Archive for September, 2006

Baseball artistry

Saturday, September 16th, 2006

The last time Hill pitched I commented that we were watching a young pitcher mature before our very eyes. Well it’s getting to the point where Rich Hill is going to start being a gate draw – remember how excited we felt in Prior’s early days? I’m starting to feel it again. Hill’s mastery of the Reds today was something I wished I could have seen – just reading his line gets me all excited.

Rich has two more starts to lock down a starting spot for next year, if he looks decent the next two times out I’m ready to pencil him in. Rich might want to take a month off or so off and then pitch a few starts down in the Venezuelan, DR or Puerto Rican leagues so that he hits the ground running in spring training. I’m starting to hope for a rotation that would possibly have Zambrano, Jason Schmidt, Rich Hill, Sean Marshall/free agent (Maddux?) and Mateo/Prior/Harben (yes, Mark Prior should have to compete for a spot.)

Dig these numbers. Since Colorado, Rich has had 6 starts, throwing 44 innings. During that timeframe he has struck out 44 and walked 10; he has given up 24 hits, 3 homeruns and has compiled an ERA of 1.23. I doubt there is any pitcher in baseball that can boast those kinds of numbers in their last six starts; when you have a WHIP of 0.77 you are dealing.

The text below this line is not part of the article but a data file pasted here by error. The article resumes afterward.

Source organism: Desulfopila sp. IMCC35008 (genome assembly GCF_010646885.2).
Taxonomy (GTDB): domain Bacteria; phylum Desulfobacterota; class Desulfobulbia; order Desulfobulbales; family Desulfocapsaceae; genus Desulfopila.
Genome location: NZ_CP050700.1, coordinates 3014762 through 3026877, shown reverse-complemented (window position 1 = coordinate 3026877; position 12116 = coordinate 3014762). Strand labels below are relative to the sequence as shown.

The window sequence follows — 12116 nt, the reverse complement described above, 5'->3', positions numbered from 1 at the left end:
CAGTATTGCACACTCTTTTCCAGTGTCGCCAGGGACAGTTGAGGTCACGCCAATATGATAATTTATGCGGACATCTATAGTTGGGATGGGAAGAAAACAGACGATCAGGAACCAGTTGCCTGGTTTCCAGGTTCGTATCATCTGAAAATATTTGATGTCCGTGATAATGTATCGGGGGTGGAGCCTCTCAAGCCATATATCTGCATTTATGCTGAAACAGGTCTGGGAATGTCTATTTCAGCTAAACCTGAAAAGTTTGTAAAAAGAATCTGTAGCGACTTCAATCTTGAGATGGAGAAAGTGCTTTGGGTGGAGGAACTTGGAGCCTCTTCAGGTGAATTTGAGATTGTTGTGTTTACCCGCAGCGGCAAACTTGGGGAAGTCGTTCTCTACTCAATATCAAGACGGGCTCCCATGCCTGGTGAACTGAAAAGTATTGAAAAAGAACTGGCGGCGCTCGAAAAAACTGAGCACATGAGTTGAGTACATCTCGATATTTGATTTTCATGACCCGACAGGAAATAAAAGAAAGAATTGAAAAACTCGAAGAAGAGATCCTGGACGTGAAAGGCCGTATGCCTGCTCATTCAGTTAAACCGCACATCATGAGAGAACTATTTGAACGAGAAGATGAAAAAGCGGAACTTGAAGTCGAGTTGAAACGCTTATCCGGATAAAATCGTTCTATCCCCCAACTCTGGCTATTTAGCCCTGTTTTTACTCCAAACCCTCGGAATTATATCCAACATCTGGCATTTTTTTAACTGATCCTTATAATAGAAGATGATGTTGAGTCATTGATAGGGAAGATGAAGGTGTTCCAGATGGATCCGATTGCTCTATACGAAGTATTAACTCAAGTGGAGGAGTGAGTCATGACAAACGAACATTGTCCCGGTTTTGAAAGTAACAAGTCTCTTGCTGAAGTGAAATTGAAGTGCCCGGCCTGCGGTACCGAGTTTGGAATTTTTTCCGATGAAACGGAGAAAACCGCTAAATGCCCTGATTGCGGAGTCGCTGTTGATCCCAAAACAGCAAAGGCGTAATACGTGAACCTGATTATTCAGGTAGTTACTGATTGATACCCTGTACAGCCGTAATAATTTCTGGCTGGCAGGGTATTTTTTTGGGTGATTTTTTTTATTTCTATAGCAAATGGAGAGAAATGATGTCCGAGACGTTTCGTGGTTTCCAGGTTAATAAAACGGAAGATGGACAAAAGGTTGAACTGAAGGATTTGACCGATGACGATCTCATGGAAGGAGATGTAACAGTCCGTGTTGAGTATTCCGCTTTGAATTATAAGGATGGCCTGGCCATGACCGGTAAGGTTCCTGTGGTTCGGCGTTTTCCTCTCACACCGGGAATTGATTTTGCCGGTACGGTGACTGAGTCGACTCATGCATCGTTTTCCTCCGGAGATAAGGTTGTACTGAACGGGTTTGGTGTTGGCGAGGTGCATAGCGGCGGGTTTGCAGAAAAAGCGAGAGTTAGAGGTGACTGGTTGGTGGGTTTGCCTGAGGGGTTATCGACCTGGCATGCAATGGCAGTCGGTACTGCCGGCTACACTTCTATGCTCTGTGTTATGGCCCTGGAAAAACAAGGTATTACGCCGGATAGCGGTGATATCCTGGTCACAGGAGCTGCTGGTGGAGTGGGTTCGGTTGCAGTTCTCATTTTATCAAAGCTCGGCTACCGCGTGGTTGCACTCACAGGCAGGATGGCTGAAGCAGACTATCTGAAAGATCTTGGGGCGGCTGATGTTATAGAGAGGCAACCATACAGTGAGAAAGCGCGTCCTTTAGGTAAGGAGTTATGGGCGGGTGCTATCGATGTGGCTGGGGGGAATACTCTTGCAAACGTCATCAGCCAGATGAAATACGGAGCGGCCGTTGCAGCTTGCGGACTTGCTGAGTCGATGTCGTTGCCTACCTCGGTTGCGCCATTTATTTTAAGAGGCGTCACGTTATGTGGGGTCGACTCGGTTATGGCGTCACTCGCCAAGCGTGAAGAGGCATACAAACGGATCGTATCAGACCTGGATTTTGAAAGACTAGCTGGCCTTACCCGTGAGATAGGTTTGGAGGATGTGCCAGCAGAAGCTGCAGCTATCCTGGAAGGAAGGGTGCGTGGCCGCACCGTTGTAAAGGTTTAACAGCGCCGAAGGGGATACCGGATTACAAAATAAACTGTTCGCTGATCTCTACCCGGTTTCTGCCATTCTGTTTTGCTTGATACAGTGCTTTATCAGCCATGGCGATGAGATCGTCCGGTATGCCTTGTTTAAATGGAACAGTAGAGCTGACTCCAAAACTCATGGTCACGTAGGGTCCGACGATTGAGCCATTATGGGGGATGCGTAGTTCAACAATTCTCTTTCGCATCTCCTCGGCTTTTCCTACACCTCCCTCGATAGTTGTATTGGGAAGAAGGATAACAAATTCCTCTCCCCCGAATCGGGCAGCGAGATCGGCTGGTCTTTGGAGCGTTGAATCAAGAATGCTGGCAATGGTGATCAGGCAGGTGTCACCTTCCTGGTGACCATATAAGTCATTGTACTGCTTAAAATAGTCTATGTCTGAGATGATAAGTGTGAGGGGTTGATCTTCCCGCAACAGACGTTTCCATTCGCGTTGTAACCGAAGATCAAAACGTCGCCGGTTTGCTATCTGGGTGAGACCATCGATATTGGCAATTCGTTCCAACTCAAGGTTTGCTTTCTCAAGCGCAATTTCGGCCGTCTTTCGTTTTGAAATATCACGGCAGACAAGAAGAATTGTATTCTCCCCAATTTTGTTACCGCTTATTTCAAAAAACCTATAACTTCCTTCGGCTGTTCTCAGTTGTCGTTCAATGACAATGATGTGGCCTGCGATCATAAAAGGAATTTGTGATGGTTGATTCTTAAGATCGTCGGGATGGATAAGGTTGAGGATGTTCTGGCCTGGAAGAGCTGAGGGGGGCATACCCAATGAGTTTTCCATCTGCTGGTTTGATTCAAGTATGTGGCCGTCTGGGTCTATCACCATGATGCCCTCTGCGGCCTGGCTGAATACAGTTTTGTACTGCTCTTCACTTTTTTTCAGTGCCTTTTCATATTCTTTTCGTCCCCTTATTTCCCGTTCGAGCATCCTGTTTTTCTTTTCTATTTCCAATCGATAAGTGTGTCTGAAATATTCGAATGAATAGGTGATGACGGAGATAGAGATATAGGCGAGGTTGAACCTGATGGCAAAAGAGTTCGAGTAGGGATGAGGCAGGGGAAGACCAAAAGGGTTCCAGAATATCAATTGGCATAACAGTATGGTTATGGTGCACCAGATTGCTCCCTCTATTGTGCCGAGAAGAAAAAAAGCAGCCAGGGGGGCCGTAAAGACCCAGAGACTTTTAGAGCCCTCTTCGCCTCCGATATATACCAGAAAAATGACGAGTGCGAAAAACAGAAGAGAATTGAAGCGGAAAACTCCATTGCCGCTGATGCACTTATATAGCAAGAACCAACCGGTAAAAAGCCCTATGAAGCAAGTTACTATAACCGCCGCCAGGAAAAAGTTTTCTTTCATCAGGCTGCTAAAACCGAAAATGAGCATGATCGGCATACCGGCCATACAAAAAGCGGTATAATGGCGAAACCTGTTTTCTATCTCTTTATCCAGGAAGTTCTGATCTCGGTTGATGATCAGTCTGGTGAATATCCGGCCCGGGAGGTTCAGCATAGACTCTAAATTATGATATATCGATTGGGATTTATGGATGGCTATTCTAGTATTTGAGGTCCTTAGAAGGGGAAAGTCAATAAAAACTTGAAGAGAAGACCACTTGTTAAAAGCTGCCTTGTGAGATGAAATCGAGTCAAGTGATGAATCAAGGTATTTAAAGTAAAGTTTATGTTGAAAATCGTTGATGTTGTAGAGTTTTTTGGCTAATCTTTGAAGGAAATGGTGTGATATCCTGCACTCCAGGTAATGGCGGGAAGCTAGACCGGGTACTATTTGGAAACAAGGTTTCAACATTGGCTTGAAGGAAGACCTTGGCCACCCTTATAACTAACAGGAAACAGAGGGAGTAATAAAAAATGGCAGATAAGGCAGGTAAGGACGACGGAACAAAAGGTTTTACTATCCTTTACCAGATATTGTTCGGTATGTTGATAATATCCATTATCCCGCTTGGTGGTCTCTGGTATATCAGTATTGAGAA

In today’s Chicago Tribune, Dusty commented that one day he will write a book about his baseball career. According to the Tribune: “The Cub years…will merit only a chapter.” Well, the Dusty years will only merit a single page in the Cubs’ history. Mastrick says: Good riddance, chump. Don’t let the door hit you on the way out.

Dusty-o-Meter: 13 games and counting

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It’s all in how you look at it.

Saturday, September 16th, 2006

It is clear that the Cubs do not have the best player at any position. Their best position players are dwarfed by Poo Holes, Howard, Cabrera, Wright, Rolen, Mauer, McCann, Posada and so on.
It is clear that the Cubs’ only standout pitcher this year, Z, will not win the Cy Young.
The Cubs’ record sucks. Today’s slaparound puts them at 59-89, 2 games better than the Kansas City Royals (and in a worse division).


Look at it this way:
Carlos Zambrano is, by far, the BEST Zambrano in the major leagues.
We have the league’s best Barrett, Theriot, Cedeno, Murton, and Pierre.
Our Ramirez is in the top 3 in the league among Ramirezes.
Our Lee is top 3 as well! Our Izturis is top 2!
Our Jones still sucks, but he’s on the list!